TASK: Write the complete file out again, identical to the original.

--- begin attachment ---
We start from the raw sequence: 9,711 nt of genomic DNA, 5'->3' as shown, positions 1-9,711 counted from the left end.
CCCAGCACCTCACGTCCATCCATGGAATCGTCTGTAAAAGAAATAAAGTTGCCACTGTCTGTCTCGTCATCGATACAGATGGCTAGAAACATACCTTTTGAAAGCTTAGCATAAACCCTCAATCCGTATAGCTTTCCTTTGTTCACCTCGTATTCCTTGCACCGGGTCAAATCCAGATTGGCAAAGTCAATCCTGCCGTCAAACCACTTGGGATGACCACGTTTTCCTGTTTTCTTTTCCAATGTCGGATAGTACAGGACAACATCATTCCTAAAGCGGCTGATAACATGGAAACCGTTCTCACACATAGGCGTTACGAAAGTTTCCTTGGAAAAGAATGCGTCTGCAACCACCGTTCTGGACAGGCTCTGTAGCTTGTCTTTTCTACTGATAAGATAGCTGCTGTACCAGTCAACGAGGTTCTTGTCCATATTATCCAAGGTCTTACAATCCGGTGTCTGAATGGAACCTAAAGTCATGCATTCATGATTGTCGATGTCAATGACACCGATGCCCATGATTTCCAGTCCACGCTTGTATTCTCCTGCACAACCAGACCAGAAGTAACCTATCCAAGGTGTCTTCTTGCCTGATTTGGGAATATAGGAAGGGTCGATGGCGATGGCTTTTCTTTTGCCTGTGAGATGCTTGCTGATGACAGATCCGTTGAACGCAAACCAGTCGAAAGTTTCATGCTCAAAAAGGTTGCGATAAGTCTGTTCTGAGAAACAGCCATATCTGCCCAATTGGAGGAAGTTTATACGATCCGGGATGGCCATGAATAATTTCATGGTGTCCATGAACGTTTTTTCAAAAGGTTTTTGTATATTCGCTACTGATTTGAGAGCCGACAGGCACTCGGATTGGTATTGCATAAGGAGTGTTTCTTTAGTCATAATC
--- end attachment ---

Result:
We start from the raw sequence: 9,711 nt of genomic DNA, 5'->3' as shown, positions 1-9,711 counted from the left end.
CCCAGCACCTCACGTCCATCCATGGAATCGTCTGTAAAAGAAATAAAGTTGCCACTGTCTGTCTCGTCATCGATACAGATGGCTAGAAACATACCTTTTGAAAGCTTAGCATAAACCCTCAATCCGTATAGCTTTCCTTTGTTCACCTCGTATTCCTTGCACCGGGTCAAATCCAGATTGGCAAAGTCAATCCTGCCGTCAAACCACTTGGGATGACCACGTTTTCCTGTTTTCTTTTCCAATGTCGGATAGTACAGGACAACATCATTCCTAAAGCGGCTGATAACATGGAAACCGTTCTCACACATAGGCGTTACGAAAGTTTCCTTGGAAAAGAATGCGTCTGCAACCACCGTTCTGGACAGGCTCTGTAGCTTGTCTTTTCTACTGATAAGATAGCTGCTGTACCAGTCAACGAGGTTCTTGTCCATATTATCCAAGGTCTTACAATCCGGTGTCTGAATGGAACCTAAAGTCATGCATTCATGATTGTCGATGTCAATGACACCGATGCCCATGATTTCCAGTCCACGCTTGTATTCTCCTGCACAACCAGACCAGAAGTAACCTATCCAAGGTGTCTTCTTGCCTGATTTGGGAATATAGGAAGGGTCGATGGCGATGGCTTTTCTTTTGCCTGTGAGATGCTTGCTGATGACAGATCCGTTGAACGCAAACCAGTCGAAAGTTTCATGCTCAAAAAGGTTGCGATAAGTCTGTTCTGAGAAACAGCCATATCTGCCCAATTGGAGGAAGTTTATACGATCCGGGATGGCCATGAATAATTTCATGGTGTCCATGAACGTTTTTTCAAAAGGTTTTTGTATATTCGCTACTGATTTGAGAGCCGACAGGCACTCGGATTGGTATTGCATAAGGAGTGTTTCTTTAGTCATAATC